It is already fairly obvious that turnout to Barack Obama’s first inauguration was much higher than that of Donald Trump’s on Friday.
Even if the new administration is ready to go to war against the facts.
But did Trump’s numbers also lose out to those of Saturday’s Women’s March on Washington?
That March has already made history as the biggest inauguration protest march ever. The organizers said that as many as half a million people participated, The Washington Post reports.
But crowd scientists (who knew this was a thing!) interviewed by The New York Times gave their own estimates, saying that the Women’s March on Washington had three times as many people as Trump’s inauguration.
“Marcel Altenburg and Keith Still, crowd scientists at Manchester Metropolitan University in Britain, analyzed photographs and video taken of the National Mall and vicinity and estimated that there were about 160,000 people in those areas in the hour leading up to Mr. Trump’s speech Friday,” the report said.
“They estimated that at least 470,000 people were at the women’s march in Washington in the areas on and near the mall at about 2 p.m. Saturday,” it added, noting that the march could have had much more people because it was harder to pin down the sprawling crowd.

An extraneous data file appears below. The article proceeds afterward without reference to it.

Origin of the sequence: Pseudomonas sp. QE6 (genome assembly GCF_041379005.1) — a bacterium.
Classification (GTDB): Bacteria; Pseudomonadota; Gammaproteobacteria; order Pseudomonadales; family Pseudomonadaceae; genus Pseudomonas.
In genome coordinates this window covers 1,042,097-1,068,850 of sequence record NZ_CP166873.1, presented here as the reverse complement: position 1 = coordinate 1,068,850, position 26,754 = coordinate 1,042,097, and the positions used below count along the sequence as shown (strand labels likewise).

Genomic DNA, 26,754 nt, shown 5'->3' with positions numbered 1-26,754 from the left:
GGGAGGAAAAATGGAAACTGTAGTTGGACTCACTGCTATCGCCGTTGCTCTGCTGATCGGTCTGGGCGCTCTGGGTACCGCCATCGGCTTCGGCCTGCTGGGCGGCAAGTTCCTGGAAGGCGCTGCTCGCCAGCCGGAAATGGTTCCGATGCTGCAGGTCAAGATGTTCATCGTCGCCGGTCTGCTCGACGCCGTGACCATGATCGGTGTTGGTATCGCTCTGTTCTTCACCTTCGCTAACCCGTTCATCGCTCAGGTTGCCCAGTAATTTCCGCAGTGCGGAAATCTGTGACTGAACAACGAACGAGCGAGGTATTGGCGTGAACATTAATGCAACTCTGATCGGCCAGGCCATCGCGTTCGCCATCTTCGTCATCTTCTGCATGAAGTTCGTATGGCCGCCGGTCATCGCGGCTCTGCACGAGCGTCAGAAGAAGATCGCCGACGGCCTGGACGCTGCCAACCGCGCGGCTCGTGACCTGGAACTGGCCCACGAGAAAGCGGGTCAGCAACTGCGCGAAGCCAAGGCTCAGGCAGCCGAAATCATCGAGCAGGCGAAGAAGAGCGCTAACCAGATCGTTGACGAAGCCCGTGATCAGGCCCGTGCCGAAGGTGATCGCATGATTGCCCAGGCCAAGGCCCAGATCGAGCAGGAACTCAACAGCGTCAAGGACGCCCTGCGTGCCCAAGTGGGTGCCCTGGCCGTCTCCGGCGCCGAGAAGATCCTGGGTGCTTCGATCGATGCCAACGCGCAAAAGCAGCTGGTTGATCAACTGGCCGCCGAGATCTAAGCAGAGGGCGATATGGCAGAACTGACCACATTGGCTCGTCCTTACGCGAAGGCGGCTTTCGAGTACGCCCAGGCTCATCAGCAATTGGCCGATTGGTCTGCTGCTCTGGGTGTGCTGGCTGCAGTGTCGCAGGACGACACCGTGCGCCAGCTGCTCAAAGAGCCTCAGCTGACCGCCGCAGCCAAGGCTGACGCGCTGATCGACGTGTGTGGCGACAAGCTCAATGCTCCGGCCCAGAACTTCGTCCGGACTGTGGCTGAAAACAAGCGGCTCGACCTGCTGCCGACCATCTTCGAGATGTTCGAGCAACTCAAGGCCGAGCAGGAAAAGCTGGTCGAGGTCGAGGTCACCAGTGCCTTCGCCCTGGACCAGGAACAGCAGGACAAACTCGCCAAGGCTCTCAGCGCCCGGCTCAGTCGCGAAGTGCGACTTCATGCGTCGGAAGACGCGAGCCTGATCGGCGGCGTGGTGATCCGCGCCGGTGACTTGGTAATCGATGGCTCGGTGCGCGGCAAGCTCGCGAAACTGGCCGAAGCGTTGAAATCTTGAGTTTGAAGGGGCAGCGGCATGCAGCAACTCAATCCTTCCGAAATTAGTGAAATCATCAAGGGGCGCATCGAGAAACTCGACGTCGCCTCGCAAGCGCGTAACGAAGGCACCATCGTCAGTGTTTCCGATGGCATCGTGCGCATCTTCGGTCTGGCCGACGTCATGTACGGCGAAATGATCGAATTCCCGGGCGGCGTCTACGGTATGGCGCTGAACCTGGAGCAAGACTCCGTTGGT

The National Park Service does not share crowd data of events, leaving organizers and experts to comes up with their own numbers. Because there is no definite authority on this information, the numbers have now become the biggest topic of conversation for the last two days.
Trump was clearly upset with the media’s reporting. He used his speech at the CIA, and a press briefing by his press secretary Sean Spicer to excoriate the media for their apparent false reporting. Trump’s own numbers were wrong.
Incase we need more proof, WMATA, D.C.’s metropolitan area transit, said metro ridership was at 275,000 as of 11 a.m Saturday for the Women’s March, Politico reports. In comparison, 193,000 rides were taken at same time Friday for Trump’s inauguration.
And at Obama’s 2009 inauguration? There were 513,000 rides by 11 a.m. that day.
The numbers don’t lie.